Primary school officials have failed to make use of musical instruments and still keep pianos in covers under pretext that they have no music instructors at their establishments.
The issue came to light when officials of Ministry of Education’s Quality of Education Enhancement Awareness Campaign arrived in Rwamagana District.
2,000 digital pianos were donated to the government in October 2015 by Booyoung Co. Ltd, a Korean company, to help improve the quality of education and promote the musical education of the primary school students in Rwanda.
Each public primary school in the country was given at least one or two pianos.
“Students said that school officials denied them access to the pianos. Some said they are able to play the instruments, but they were not allowed to teach interested schoolmates,” said MINEDUC delegates led by Laurence Uwitonze, during the awareness campaign at GS Nyarusange.
Laurent Nkerabigwi, headmaster of GS St Teresa of Child Jesus, Murambi in Muhazi sector, said his school is currently not able to teach the music because the teacher who had been trained “was relocated to be headmaster in another school”.
“But teachers who had trained under him could still meet for more practice since he does not live far from here. So, in the near future, the students will start learning too,” he promised.
“Collaborate with community”
Rwanda Education Board officials urged the primary schools officials to “get the instruments out of their covers and collaborate with community” or available musically skilled people to activate musical education in their institutions.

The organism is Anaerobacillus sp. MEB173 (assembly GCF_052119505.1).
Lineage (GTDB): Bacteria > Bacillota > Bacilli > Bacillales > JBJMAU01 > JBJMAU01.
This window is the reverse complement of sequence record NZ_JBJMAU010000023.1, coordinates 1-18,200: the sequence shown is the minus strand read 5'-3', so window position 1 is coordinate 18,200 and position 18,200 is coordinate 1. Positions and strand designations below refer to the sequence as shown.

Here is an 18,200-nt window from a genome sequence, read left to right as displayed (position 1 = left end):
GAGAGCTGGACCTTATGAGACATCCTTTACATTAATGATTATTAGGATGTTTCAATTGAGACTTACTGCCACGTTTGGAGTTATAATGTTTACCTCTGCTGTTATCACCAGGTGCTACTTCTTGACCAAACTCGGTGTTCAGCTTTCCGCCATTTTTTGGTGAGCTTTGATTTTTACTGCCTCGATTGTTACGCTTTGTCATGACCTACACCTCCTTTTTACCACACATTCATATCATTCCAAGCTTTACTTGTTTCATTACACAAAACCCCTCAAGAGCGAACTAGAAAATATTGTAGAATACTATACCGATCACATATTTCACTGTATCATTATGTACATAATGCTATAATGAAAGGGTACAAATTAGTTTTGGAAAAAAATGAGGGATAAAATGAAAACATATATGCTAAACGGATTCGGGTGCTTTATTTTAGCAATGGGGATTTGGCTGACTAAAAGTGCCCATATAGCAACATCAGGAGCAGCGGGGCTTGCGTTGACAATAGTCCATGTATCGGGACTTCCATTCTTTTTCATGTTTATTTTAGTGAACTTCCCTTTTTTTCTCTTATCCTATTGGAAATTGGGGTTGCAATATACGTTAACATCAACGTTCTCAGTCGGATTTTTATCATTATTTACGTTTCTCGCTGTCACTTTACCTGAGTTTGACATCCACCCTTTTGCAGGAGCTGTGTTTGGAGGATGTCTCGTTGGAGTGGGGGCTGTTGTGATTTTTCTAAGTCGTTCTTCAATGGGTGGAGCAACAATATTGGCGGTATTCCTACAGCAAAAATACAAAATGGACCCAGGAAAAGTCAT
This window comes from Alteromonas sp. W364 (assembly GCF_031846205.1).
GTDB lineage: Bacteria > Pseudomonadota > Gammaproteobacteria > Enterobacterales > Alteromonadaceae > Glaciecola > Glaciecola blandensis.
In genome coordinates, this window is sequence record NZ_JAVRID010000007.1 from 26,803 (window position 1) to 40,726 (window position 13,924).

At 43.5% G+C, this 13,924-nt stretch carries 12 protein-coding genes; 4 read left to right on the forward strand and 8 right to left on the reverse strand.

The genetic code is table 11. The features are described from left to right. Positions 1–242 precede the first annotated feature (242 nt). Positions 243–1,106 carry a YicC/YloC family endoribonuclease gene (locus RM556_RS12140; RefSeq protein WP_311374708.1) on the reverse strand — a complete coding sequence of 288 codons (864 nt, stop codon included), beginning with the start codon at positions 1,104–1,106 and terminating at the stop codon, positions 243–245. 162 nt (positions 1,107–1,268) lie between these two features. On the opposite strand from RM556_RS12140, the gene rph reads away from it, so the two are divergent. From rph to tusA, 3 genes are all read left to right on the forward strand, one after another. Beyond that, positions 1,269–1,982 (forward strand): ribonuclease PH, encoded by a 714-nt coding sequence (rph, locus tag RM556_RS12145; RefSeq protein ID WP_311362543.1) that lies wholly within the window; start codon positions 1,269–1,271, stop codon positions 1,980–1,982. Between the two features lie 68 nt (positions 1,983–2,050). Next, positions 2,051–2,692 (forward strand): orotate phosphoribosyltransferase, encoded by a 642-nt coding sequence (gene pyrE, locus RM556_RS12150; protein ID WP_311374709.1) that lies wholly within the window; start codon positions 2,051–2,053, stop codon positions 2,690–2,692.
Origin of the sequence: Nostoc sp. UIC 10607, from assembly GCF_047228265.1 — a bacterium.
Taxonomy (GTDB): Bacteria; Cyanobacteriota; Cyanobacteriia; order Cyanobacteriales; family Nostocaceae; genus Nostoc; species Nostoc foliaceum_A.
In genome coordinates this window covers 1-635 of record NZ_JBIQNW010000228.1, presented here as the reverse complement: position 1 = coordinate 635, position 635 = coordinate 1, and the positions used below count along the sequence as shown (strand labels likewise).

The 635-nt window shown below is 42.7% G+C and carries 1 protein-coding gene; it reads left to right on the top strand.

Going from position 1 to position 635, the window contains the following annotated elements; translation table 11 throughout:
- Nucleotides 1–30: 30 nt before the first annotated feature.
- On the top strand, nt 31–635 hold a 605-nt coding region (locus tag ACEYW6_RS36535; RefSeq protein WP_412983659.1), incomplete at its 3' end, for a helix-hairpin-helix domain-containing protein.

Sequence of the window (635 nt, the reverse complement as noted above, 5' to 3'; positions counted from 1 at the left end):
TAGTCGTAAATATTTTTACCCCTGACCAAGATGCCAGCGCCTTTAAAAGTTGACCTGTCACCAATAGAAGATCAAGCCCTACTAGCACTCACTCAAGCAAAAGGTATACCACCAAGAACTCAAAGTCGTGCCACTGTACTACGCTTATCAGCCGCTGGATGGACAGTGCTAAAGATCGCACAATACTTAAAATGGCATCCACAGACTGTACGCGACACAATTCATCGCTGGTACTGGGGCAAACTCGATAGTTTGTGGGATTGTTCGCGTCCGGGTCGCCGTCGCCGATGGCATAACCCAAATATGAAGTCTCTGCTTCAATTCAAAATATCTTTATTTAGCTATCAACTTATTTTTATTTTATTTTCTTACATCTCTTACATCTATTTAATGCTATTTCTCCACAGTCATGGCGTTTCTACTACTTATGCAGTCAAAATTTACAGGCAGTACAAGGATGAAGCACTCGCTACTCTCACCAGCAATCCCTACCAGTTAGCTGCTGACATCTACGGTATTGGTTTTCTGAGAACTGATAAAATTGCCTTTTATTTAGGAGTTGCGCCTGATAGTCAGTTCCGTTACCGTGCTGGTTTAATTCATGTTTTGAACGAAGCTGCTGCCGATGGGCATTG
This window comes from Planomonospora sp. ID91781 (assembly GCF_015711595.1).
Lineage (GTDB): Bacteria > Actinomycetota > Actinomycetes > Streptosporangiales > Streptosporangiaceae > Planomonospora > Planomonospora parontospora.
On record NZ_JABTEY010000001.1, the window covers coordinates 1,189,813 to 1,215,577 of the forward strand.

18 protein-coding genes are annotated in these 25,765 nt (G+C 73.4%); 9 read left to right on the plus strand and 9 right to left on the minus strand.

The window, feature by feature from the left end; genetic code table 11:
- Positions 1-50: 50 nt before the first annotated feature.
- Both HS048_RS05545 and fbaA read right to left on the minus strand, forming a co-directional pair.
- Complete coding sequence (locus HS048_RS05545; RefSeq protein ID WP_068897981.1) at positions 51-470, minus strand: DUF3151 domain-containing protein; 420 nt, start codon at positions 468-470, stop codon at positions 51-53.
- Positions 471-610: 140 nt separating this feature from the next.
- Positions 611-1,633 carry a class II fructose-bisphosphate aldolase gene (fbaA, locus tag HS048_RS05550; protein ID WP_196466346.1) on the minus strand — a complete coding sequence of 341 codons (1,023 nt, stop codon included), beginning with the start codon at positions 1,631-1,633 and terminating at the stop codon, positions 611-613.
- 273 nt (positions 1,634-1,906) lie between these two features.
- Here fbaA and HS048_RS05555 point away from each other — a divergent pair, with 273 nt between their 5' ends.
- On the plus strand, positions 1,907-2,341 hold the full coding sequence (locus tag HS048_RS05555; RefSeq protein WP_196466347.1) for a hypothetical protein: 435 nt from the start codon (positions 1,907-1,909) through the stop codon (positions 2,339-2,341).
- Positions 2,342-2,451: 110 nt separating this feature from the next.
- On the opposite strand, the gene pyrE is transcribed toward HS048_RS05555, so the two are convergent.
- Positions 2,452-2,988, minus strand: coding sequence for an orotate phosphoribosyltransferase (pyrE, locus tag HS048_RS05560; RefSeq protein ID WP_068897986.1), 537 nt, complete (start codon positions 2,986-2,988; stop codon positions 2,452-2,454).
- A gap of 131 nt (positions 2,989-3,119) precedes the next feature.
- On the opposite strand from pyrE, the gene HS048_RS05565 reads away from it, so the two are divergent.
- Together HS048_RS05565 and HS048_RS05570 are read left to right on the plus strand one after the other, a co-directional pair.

Dr Irenée Ndayambaje, Director General of Rwanda Education Board, says that the instruments were not provided to “some” schools because they did not have instructors, and recognises that the number of music teachers was still small.
“It is one of the most important educational materials, because music is one of the needed elements in Rwandan children educational process. We should not say that children will only need to study mathematics, sciences, they must be complete,” he said.
“Music helps refresh the mind, but not only that, music is business today and plays a big role in people’s lives,” he explained.
Ndayambaje said piano education can help discover children’s talents early. He said that even though the schools do not have music instructors, they should at least collaborate with the community.
“If the schools had good connection with the community, the people could help in teaching music to children for the time being. We have not found music teachers for all schools,” he said.
Ndayambaje revealed that REB has plans to work closely with Booyoung to organize trainings for music teachers.